Nov 13, 2018

Trans Mountain pipedreams and other energy follies: Why Canada needs a viable energy plan

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Federal Minister of Environment and Climate Change Catherine McKenna on a 2016 World Bank / IMF panel to address commitments to move from the Paris Agreement to implementation. Photo: Simone D. McCourtie / World Bank / Flickr

Like it or not, we need to plan for a major transition over the coming decades from our reliance on fossil fuels to renewable energy.

Fossil fuels are the major source of energy for Canadians and people around the world (providing 85 per cent of global primary energy in 2017). But hydrocarbons—oil, gas and coal—unfortunately also have major environmental impacts from both extraction and combustion.

Given this reality, Canada’s policy of selling off its remaining non-renewable energy assets as fast as possible makes little sense.

Canada’s production of conventional oil peaked in 1973 and natural gas peaked in 2001, meaning the only hope for significant growth is from oil sands and fracked oil and gas, both of which have high environmental impacts.

Although Canadians will likely need oil and gas at some level for the foreseeable future, more than half of our current production is exported, meaning we are selling off the highest quality portion of our remaining resources at rock bottom prices.

Hydrocarbons have major environmental impacts from both extraction and combustion.

Even with the Alberta government’s Climate Leadership Plan, which caps oil sands emissions at 43 per cent above 2015 levels, forecast growth means Canada’s economy outside of oil and gas production will have to reduce emissions 49 per cent by 2030 and 84 per cent by 2040 to meet the Paris targets—an unlikely prospect barring economic collapse.

We are told that any effort to curb oil and gas production will have disastrous effects because the industry generates the revenues that provide government services. But the facts show that returns to Canadians from royalties on oil and gas have plummeted.

Data from the Canadian Association of Petroleum Producers show that royalties paid by industry fell 44 per cent between 2000 and 2017—from $11.9 billion to $6.6 billion—a period in which hydrocarbon liquids production increased by 77 per cent. The effective Canadian royalty rate decreased from 18.3 per cent on $65.1 billion of sales revenue in 2000 to 6.2 per cent on $107.1 billion in 2017. The situation in Alberta is even worse, where the effective royalty rate decreased from 19.5 per cent to 5.1 per cent over this period.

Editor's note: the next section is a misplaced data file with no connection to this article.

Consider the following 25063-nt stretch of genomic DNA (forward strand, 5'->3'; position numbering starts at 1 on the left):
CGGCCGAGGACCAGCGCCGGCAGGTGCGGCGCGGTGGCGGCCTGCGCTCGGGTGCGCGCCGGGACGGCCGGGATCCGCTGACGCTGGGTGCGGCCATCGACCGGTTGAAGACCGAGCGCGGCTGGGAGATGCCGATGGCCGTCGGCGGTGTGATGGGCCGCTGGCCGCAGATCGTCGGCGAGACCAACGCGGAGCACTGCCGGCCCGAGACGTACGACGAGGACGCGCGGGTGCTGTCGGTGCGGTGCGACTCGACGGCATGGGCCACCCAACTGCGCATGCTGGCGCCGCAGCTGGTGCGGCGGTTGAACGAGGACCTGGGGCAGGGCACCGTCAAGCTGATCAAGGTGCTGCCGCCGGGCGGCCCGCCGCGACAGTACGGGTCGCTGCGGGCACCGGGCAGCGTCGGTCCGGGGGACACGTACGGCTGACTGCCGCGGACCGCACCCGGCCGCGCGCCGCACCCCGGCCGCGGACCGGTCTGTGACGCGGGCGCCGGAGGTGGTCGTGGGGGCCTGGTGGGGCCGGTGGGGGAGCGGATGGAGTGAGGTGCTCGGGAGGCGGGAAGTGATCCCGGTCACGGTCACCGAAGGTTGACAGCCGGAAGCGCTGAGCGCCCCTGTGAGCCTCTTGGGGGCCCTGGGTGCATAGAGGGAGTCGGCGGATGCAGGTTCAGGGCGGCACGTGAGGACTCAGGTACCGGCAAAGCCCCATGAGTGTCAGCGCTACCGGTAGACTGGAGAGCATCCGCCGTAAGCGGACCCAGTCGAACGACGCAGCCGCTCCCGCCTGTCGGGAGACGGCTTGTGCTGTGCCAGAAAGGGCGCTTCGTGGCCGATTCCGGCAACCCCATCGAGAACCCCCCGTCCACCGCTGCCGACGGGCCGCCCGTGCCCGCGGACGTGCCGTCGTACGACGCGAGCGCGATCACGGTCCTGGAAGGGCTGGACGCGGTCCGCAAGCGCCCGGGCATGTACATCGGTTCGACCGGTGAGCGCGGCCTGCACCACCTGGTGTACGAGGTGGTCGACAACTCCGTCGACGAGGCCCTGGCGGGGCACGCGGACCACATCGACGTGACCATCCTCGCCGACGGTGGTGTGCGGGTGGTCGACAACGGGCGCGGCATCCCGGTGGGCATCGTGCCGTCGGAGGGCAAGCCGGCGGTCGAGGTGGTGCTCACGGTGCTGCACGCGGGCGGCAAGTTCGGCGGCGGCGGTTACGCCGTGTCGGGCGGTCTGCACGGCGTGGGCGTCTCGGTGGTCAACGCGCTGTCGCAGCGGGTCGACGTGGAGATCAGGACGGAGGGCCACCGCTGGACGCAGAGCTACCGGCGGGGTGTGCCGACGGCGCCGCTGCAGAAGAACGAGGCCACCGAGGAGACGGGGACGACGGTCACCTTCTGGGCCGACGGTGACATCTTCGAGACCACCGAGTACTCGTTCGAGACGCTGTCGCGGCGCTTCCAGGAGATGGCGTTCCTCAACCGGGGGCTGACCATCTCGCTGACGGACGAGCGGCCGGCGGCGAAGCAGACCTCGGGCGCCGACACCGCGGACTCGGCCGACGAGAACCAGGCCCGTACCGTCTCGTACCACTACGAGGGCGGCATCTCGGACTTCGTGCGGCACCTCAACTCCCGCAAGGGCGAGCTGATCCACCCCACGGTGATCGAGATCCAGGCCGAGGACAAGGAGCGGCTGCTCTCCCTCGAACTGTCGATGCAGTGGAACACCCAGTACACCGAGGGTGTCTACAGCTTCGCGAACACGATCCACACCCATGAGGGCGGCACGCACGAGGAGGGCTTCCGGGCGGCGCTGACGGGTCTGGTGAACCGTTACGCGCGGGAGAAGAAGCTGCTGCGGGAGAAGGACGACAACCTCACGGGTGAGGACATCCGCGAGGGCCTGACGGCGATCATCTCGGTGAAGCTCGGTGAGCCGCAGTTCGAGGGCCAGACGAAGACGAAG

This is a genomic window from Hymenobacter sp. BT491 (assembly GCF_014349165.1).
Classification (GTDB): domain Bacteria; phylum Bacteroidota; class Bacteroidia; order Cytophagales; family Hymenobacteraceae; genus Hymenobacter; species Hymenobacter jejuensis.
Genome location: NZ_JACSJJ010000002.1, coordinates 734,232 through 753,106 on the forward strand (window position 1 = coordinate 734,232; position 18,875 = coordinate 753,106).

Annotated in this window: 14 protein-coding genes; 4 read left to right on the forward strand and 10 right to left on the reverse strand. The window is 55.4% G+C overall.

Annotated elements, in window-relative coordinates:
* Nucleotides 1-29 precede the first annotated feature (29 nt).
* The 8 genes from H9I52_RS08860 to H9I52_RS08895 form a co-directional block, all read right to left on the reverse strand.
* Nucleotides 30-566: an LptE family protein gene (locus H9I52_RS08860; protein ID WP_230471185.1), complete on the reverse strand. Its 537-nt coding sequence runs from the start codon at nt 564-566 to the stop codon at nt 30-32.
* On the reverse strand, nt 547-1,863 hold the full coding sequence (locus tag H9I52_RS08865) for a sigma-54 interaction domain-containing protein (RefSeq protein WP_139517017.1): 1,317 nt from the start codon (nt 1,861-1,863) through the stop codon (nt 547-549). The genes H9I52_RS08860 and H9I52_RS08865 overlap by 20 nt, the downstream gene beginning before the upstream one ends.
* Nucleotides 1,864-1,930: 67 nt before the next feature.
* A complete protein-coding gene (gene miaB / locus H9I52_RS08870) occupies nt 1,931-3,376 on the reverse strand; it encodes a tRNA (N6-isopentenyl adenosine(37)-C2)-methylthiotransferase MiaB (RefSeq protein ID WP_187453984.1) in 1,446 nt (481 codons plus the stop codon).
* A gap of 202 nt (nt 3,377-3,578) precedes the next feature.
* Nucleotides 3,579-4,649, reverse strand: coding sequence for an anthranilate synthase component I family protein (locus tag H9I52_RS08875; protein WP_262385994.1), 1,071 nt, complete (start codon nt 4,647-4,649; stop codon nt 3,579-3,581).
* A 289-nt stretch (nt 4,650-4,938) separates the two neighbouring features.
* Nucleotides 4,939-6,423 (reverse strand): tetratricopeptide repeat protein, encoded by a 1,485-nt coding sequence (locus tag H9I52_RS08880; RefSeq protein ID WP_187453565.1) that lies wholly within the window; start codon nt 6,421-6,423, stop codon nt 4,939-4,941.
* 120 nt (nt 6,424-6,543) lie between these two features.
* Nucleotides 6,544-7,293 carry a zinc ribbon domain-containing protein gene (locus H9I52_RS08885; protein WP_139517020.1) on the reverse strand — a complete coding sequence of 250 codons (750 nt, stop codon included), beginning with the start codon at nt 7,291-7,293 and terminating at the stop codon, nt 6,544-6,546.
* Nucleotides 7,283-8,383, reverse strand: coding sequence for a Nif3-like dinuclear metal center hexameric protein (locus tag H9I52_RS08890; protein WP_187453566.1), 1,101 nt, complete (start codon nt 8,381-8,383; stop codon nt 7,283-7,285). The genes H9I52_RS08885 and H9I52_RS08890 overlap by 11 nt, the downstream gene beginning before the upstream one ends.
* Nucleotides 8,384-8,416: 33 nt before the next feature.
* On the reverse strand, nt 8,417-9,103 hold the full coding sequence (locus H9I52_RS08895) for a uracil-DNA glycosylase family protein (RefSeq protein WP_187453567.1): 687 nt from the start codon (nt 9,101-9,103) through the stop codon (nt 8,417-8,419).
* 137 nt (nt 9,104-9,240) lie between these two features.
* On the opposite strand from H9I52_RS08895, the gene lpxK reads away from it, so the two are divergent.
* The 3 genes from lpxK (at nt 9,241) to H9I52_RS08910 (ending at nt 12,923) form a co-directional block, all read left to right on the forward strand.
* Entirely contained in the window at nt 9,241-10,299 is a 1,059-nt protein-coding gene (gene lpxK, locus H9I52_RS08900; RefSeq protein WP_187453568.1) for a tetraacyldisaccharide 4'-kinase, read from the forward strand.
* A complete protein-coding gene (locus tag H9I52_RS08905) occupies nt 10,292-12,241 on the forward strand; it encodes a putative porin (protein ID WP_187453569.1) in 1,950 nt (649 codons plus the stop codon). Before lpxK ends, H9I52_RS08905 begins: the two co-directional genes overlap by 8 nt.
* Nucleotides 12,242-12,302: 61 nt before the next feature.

And in BC, which aspires to become an LNG exporter, we’ve seen a similar story.

The effective royalty rate declined to 3.6 per cent in 2017 from 19.4 per cent in 2000, a period in which gas production more than doubled. In order to incentivize LNG development, the BC government has further minimized public benefits by deferring the provincial sales tax on construction materials, foregoing increases in the carbon tax and scrapping the LNG tax implemented by the previous government. The federal government has additionally supported the elimination of tariffs on imported steel components for the recently announced LNG Canada project, at an estimated cost to Canadians of $1 billion. Emissions from the LNG Canada project alone will use up two-thirds of BC’s 2050 emissions limit.

The facts show that returns to Canadians from oil and gas royalties have plummeted.

The federal government also tells us that its purchase of the Trans Mountain pipeline (TMX) is in the ‘national interest’ based on false claims that exporting Alberta bitumen to Asian markets will provide higher prices. But the U.S. Gulf coast has the world’s largest concentration of the complex refineries needed to optimally refine heavy oil. Two new pipelines to the U.S. with double the capacity of TMX are under development, which will eliminate pipeline capacity constraints well before the earliest TMX completion date of 2022.

Transport costs to the U.S. Gulf coast are lower than sending oil to Asia via TMX and tankers. Together, these factors mean Alberta’s heavy oil will sell in the U.S. for $2-$5 per barrel more compared to Asian deliveries.

The bottom line: Canada has no energy plan beyond pedal-to-the-metal export of its non-renewable energy assets. The rhetoric from Alberta Premier Rachel Notley’s government that the sky will fall without TMX and the federal government’s ‘national interest’ justification for buying it have no merit. It’s time to look at the big picture and develop a viable energy plan that will meet Canada’s long-term energy needs and emissions reduction targets.


This article first appeared in the Edmonton Journal.

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